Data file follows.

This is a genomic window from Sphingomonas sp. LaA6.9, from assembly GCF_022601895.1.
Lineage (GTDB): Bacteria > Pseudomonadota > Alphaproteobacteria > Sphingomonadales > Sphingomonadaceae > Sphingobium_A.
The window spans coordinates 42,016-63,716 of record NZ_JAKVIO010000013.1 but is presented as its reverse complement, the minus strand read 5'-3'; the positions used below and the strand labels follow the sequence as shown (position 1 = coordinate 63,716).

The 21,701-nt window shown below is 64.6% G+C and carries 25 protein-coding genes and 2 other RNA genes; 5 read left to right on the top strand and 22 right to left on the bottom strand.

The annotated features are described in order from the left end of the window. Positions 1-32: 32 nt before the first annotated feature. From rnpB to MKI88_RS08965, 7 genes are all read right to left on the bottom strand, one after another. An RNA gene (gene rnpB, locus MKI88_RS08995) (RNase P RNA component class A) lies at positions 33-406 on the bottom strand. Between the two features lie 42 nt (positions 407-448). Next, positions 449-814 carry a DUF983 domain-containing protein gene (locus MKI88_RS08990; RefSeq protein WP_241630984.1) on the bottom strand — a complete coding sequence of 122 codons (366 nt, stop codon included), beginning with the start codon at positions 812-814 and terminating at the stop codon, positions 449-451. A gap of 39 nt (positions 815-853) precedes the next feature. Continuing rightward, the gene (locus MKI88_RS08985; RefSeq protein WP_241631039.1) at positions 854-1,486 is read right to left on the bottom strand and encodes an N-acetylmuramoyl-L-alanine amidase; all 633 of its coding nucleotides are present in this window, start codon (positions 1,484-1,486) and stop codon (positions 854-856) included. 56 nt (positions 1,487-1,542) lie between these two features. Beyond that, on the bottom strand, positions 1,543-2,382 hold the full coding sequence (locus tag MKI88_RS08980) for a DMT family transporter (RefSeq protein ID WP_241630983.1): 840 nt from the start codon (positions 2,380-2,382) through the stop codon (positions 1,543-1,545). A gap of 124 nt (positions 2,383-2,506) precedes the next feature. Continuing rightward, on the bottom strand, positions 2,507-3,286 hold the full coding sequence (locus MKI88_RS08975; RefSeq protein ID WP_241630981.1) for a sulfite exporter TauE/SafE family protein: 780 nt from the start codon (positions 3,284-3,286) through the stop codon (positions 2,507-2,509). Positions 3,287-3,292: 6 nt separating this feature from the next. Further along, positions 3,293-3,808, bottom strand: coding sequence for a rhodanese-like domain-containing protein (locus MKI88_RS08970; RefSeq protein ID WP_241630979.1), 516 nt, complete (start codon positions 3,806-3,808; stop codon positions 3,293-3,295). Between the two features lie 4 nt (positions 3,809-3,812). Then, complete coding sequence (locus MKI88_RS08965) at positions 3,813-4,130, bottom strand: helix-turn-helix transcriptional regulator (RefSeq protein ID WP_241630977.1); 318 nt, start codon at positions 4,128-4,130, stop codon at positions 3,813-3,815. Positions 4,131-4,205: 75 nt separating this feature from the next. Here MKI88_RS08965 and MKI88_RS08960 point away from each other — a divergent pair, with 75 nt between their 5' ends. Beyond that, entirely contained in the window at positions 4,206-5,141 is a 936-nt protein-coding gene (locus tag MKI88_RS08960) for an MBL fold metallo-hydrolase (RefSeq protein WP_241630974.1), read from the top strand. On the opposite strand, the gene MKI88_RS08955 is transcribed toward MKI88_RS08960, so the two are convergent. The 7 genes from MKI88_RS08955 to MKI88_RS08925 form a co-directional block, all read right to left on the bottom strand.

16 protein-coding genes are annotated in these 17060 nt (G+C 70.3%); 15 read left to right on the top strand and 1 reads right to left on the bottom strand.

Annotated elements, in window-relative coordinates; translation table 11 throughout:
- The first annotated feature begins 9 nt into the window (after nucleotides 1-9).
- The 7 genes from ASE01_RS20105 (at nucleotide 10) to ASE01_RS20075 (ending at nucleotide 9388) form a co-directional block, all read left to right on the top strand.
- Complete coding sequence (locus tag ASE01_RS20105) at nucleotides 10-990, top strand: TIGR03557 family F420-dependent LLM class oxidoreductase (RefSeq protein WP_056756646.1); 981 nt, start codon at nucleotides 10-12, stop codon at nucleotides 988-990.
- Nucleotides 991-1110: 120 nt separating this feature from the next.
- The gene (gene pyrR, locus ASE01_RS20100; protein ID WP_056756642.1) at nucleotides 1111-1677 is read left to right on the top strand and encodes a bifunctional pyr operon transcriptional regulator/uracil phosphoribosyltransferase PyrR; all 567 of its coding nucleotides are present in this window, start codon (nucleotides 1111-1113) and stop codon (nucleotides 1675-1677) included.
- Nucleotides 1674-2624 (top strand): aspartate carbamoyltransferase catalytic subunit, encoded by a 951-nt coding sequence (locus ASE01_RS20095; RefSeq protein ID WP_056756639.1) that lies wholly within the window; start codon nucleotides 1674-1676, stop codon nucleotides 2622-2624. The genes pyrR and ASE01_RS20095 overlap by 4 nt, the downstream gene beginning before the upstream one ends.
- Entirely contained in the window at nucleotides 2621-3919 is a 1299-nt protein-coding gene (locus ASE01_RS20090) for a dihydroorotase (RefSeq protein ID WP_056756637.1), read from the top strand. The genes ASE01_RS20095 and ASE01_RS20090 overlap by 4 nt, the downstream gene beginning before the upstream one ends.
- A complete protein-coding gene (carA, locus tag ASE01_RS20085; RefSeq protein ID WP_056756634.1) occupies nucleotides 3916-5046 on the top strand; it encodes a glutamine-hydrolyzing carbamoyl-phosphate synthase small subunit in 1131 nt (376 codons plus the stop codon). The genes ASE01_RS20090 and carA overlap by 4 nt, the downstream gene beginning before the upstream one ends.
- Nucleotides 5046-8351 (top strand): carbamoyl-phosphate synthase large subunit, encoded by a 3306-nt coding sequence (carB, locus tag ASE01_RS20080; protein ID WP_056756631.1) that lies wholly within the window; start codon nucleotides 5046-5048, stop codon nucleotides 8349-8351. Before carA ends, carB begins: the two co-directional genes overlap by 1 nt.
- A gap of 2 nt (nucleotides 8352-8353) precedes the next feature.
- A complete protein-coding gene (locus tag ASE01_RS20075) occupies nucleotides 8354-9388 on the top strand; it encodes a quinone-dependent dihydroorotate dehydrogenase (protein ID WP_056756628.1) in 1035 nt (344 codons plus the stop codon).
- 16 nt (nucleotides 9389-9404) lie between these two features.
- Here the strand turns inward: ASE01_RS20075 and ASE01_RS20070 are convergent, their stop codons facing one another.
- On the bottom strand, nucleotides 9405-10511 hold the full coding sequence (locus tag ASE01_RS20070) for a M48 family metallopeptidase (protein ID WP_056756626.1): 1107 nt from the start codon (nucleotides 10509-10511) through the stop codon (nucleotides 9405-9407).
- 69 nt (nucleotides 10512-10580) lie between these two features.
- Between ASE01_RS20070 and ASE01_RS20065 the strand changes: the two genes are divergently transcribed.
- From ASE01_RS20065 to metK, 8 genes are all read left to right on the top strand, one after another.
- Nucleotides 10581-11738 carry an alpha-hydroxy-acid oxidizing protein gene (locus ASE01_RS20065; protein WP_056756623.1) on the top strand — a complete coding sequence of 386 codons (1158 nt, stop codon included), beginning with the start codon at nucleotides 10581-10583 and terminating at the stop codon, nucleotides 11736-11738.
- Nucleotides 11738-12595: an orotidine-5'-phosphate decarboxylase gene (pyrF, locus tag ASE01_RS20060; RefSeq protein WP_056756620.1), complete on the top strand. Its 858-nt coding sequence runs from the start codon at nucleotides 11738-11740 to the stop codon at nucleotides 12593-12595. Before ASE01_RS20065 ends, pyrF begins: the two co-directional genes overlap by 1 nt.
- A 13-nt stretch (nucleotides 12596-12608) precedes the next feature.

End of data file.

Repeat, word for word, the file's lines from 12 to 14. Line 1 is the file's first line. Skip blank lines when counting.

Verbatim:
- The gene (gene pyrR, locus ASE01_RS20100; protein ID WP_056756642.1) at nucleotides 1111-1677 is read left to right on the top strand and encodes a bifunctional pyr operon transcriptional regulator/uracil phosphoribosyltransferase PyrR; all 567 of its coding nucleotides are present in this window, start codon (nucleotides 1111-1113) and stop codon (nucleotides 1675-1677) included.
- Nucleotides 1674-2624 (top strand): aspartate carbamoyltransferase catalytic subunit, encoded by a 951-nt coding sequence (locus ASE01_RS20095; RefSeq protein ID WP_056756639.1) that lies wholly within the window; start codon nucleotides 1674-1676, stop codon nucleotides 2622-2624. The genes pyrR and ASE01_RS20095 overlap by 4 nt, the downstream gene beginning before the upstream one ends.
- Entirely contained in the window at nucleotides 2621-3919 is a 1299-nt protein-coding gene (locus ASE01_RS20090) for a dihydroorotase (RefSeq protein ID WP_056756637.1), read from the top strand. The genes ASE01_RS20095 and ASE01_RS20090 overlap by 4 nt, the downstream gene beginning before the upstream one ends.